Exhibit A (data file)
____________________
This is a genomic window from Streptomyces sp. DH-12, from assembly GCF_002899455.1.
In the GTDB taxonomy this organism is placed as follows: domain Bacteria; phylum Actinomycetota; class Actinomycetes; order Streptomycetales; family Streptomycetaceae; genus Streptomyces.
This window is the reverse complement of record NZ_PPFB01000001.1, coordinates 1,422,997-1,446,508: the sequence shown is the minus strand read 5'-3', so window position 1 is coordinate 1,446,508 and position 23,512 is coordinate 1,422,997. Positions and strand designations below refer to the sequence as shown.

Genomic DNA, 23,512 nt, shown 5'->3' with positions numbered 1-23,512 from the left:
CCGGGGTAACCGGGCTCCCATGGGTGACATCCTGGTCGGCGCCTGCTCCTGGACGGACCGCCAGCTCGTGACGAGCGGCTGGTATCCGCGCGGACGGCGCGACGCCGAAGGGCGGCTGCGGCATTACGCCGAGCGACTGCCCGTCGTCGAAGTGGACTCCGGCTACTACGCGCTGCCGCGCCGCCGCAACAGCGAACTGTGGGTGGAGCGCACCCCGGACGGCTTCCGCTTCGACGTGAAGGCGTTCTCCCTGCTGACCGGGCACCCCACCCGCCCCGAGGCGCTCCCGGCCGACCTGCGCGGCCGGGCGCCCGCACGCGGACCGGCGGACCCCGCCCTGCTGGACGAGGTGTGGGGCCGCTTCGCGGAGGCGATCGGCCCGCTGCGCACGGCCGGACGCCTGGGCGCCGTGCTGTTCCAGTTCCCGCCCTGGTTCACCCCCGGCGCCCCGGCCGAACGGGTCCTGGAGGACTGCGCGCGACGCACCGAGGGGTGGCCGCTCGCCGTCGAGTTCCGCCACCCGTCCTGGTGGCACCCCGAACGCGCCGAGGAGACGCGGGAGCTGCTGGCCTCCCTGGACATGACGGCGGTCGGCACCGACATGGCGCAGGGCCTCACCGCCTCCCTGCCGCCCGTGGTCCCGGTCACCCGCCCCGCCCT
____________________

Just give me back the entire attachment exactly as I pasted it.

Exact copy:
This is a genomic window from Streptomyces sp. DH-12, from assembly GCF_002899455.1.
In the GTDB taxonomy this organism is placed as follows: domain Bacteria; phylum Actinomycetota; class Actinomycetes; order Streptomycetales; family Streptomycetaceae; genus Streptomyces.
This window is the reverse complement of record NZ_PPFB01000001.1, coordinates 1,422,997-1,446,508: the sequence shown is the minus strand read 5'-3', so window position 1 is coordinate 1,446,508 and position 23,512 is coordinate 1,422,997. Positions and strand designations below refer to the sequence as shown.

Genomic DNA, 23,512 nt, shown 5'->3' with positions numbered 1-23,512 from the left:
CCGGGGTAACCGGGCTCCCATGGGTGACATCCTGGTCGGCGCCTGCTCCTGGACGGACCGCCAGCTCGTGACGAGCGGCTGGTATCCGCGCGGACGGCGCGACGCCGAAGGGCGGCTGCGGCATTACGCCGAGCGACTGCCCGTCGTCGAAGTGGACTCCGGCTACTACGCGCTGCCGCGCCGCCGCAACAGCGAACTGTGGGTGGAGCGCACCCCGGACGGCTTCCGCTTCGACGTGAAGGCGTTCTCCCTGCTGACCGGGCACCCCACCCGCCCCGAGGCGCTCCCGGCCGACCTGCGCGGCCGGGCGCCCGCACGCGGACCGGCGGACCCCGCCCTGCTGGACGAGGTGTGGGGCCGCTTCGCGGAGGCGATCGGCCCGCTGCGCACGGCCGGACGCCTGGGCGCCGTGCTGTTCCAGTTCCCGCCCTGGTTCACCCCCGGCGCCCCGGCCGAACGGGTCCTGGAGGACTGCGCGCGACGCACCGAGGGGTGGCCGCTCGCCGTCGAGTTCCGCCACCCGTCCTGGTGGCACCCCGAACGCGCCGAGGAGACGCGGGAGCTGCTGGCCTCCCTGGACATGACGGCGGTCGGCACCGACATGGCGCAGGGCCTCACCGCCTCCCTGCCGCCCGTGGTCCCGGTCACCCGCCCCGCCCT